The go-to helper for Kate with her last two pregnancies was also her mother, Carole Middleton, and there's every reason to believe that Grandma will be on hand the third time around.
Who will the godparents be?
For both Prince George and Princess Charlotte, William and Kate chose mostly friends as godparents, as well as a few relatives. This time they may ask closer family members to fill the roles. Princesses Beatrice and Eugenie are contenders; so, too, are the couple's siblings.
Kate may want her sister Pippa or brother James to play a more official role in her third child's life. Prince Harry, who has said he'd "love to have kids," is close to his nephew and niece – and, as a neighbour at Kensington Palace, would also be on hand to babysit. Harry's new fiancée Meghan Markle, who will officially join the royal family in May, could also be a 'maybe'.
Where will the baby fall in the line of succession?
The new baby will be born fifth in line to the throne, bumping uncle Prince Harry out of the top five into sixth place. Prince Charles is first in line, followed by William, Prince George in third and Princess Charlotte fourth. Younger male siblings are no longer allowed to jump ahead of their older sisters in the line of succession.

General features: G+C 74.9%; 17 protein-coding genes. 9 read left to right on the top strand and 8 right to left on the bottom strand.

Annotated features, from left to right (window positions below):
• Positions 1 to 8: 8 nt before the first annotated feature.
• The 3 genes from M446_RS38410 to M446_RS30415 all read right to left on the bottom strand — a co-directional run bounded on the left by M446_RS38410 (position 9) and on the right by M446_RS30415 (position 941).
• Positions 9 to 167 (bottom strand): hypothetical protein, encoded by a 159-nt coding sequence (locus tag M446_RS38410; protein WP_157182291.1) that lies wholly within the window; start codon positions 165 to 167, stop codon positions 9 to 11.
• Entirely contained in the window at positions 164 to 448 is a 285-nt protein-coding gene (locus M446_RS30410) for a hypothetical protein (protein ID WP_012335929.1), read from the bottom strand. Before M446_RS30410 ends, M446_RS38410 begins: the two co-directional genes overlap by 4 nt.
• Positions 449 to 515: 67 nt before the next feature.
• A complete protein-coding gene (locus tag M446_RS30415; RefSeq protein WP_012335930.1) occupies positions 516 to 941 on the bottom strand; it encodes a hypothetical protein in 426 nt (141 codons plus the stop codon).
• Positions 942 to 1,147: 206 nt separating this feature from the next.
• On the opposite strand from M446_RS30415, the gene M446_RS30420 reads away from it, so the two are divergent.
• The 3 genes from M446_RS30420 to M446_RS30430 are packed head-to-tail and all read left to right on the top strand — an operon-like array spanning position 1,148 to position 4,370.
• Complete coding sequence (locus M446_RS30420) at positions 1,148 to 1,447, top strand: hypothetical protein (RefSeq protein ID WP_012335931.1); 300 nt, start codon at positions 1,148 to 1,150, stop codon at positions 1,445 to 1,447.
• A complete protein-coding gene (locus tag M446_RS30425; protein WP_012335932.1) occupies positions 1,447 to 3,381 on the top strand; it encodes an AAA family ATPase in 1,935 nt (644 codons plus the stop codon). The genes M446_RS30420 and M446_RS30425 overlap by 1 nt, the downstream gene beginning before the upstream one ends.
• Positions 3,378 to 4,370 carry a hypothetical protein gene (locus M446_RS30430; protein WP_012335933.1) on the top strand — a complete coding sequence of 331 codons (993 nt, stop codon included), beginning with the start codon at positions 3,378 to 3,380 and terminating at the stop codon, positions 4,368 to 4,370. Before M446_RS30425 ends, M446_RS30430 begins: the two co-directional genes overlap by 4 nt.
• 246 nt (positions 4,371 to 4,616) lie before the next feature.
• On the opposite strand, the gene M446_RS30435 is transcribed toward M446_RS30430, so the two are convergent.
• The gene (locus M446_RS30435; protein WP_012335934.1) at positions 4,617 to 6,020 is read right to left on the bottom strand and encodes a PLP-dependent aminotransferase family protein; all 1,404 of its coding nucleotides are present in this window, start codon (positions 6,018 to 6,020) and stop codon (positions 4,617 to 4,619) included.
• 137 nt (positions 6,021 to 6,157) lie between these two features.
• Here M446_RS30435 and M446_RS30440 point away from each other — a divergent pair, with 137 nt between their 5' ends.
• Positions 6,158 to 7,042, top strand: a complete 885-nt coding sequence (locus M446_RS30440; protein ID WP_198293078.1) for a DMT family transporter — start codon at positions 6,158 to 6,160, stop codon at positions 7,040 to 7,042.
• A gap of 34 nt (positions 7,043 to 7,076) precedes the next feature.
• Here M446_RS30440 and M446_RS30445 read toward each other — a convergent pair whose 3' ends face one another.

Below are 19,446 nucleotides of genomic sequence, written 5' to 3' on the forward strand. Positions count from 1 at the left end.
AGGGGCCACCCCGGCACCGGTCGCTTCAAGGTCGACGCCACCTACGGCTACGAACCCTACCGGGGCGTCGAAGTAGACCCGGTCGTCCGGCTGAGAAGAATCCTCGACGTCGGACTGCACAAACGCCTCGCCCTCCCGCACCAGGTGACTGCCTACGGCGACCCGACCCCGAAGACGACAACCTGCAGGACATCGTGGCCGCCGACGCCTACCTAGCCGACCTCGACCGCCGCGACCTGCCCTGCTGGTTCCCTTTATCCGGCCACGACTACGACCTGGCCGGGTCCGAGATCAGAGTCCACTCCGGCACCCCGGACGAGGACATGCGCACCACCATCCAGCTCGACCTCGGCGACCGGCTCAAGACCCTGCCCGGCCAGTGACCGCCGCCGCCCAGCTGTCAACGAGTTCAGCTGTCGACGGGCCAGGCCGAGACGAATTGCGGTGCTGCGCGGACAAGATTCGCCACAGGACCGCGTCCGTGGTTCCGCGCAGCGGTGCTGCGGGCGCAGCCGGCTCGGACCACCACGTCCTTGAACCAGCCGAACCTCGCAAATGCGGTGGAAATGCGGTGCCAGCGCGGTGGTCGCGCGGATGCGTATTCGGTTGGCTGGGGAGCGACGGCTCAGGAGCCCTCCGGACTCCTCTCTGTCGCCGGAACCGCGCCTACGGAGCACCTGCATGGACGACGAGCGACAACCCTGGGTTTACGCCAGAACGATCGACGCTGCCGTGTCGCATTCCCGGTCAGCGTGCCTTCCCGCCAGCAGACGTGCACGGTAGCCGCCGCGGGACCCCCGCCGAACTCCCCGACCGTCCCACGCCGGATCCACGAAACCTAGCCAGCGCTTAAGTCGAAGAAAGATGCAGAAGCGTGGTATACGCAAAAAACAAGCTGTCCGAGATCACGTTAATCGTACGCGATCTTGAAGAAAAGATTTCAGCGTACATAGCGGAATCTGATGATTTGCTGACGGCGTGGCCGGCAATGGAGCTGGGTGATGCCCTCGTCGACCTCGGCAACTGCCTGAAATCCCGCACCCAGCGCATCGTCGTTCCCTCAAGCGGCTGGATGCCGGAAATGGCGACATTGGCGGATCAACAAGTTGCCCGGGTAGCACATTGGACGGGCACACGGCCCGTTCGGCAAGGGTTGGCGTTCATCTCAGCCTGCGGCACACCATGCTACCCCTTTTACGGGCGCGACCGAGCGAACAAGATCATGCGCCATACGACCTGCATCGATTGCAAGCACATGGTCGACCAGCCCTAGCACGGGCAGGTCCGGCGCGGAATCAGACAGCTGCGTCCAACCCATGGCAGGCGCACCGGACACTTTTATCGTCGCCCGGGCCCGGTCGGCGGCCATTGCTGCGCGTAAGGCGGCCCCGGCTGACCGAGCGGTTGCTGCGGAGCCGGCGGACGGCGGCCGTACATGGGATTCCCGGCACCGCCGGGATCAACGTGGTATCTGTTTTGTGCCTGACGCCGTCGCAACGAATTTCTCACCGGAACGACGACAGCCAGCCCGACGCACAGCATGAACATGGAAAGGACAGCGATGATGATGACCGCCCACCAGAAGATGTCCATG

Will Kate and William stop at three?
With Kate suffering as she does during her pregnancies, it would be understandable if she didn't want to add to her brood. However, her uncle, Gary Goldsmith, said recently: "She's a natural mother. Will she stop at three? I doubt it. They are having such fun."
The Duchess also hinted that she would like to expand her family during the Cambridge's royal tour of Poland last summer. Presented with a cuddly toy for newborns, Kate turned to William and said with a twinkle in her eye: "We'll just have to have more babies." Kate may even want to follow the Queen's lead as a mother of four.